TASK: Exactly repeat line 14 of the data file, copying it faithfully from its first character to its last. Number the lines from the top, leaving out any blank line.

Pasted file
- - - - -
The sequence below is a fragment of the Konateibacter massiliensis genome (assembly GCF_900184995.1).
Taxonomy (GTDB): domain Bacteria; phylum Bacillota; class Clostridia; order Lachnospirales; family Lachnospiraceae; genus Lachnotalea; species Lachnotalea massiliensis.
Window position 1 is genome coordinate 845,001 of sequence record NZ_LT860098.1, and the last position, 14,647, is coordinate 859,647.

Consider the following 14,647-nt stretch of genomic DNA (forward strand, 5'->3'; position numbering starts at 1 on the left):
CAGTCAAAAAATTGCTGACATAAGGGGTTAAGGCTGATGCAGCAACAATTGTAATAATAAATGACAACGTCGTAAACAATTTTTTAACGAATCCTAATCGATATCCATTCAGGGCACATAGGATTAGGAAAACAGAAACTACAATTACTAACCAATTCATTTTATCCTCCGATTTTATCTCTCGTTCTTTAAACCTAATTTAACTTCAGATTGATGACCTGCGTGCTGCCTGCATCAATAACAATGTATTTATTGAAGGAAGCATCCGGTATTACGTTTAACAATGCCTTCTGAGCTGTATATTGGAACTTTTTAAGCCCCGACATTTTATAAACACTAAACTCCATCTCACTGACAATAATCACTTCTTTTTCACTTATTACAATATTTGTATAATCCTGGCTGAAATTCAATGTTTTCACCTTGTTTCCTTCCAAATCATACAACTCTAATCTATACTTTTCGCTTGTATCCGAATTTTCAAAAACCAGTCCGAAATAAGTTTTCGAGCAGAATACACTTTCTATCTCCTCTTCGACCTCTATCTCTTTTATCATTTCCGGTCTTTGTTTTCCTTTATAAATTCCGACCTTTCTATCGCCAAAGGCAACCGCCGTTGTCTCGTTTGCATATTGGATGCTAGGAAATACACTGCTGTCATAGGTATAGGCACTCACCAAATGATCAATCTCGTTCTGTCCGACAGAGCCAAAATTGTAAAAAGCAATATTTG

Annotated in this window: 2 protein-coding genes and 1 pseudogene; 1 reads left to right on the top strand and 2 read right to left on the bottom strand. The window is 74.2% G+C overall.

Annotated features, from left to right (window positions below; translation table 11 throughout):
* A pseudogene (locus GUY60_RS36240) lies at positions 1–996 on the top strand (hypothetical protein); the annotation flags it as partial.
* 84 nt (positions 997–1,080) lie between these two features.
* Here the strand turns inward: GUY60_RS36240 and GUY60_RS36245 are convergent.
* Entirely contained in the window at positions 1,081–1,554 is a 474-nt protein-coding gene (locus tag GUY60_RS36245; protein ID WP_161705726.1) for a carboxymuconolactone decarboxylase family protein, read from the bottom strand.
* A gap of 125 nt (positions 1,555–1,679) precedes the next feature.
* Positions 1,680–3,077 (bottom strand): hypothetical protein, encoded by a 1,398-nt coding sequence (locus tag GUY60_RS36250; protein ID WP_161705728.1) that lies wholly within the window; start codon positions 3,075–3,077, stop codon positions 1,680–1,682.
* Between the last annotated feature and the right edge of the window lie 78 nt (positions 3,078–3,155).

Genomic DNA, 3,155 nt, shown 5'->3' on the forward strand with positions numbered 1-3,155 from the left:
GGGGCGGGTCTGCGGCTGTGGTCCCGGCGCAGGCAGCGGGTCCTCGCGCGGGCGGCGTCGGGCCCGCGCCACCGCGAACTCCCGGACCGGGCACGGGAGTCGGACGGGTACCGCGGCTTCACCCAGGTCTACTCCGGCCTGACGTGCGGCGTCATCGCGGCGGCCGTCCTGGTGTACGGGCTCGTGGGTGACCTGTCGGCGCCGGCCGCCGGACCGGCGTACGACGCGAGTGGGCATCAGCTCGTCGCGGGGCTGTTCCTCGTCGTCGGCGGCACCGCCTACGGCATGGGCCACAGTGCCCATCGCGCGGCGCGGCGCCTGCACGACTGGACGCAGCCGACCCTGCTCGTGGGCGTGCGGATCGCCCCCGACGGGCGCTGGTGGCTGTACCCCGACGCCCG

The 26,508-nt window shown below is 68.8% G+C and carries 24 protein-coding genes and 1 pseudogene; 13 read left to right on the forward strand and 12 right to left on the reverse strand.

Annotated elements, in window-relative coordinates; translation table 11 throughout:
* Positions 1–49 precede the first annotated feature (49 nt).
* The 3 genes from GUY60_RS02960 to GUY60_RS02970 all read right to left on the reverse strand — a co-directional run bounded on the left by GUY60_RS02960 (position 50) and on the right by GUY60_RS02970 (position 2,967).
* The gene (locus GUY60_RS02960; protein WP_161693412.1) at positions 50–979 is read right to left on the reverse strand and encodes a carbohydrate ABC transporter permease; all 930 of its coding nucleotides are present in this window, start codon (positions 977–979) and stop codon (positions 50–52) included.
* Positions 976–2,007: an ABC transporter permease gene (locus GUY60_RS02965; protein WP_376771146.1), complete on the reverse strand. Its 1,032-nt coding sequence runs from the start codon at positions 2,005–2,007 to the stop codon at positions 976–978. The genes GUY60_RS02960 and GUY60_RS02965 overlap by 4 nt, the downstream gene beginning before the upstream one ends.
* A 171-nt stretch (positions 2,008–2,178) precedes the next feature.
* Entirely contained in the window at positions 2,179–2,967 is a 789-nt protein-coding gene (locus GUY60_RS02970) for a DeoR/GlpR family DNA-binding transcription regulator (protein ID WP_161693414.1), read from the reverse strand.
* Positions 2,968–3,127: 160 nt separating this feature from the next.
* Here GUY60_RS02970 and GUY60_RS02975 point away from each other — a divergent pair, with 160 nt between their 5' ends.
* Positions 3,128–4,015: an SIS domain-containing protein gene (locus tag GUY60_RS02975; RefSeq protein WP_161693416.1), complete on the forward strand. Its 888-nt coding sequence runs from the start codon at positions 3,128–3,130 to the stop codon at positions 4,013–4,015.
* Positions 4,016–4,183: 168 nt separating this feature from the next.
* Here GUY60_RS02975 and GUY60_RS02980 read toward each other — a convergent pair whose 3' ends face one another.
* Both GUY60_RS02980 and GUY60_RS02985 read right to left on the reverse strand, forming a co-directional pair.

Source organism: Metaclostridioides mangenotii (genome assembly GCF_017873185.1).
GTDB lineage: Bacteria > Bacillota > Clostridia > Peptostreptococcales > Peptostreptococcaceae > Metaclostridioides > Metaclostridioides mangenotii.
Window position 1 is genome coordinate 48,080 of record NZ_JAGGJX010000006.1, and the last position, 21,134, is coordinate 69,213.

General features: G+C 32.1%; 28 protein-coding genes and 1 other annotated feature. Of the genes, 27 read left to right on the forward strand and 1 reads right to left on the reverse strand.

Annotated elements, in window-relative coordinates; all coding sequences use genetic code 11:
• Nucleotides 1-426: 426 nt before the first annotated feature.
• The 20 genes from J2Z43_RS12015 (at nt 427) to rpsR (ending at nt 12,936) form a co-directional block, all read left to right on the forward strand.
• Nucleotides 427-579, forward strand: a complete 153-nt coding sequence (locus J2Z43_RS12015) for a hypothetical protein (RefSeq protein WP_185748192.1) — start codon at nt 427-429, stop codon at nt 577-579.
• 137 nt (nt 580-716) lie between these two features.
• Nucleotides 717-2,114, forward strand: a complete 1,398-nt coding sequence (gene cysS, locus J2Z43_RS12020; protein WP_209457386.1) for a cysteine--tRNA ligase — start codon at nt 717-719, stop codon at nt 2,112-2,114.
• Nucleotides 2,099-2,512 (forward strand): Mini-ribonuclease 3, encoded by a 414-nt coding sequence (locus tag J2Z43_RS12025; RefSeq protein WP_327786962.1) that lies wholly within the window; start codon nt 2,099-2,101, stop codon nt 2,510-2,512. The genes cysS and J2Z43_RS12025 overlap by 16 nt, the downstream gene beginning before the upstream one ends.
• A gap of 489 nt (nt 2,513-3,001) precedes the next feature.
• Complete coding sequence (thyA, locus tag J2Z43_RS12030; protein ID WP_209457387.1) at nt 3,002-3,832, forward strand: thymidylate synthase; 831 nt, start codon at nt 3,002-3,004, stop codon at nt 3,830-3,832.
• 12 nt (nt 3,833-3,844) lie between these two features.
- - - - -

* Between the last annotated feature and the right edge of the window lie 78 nt (positions 3,078–3,155).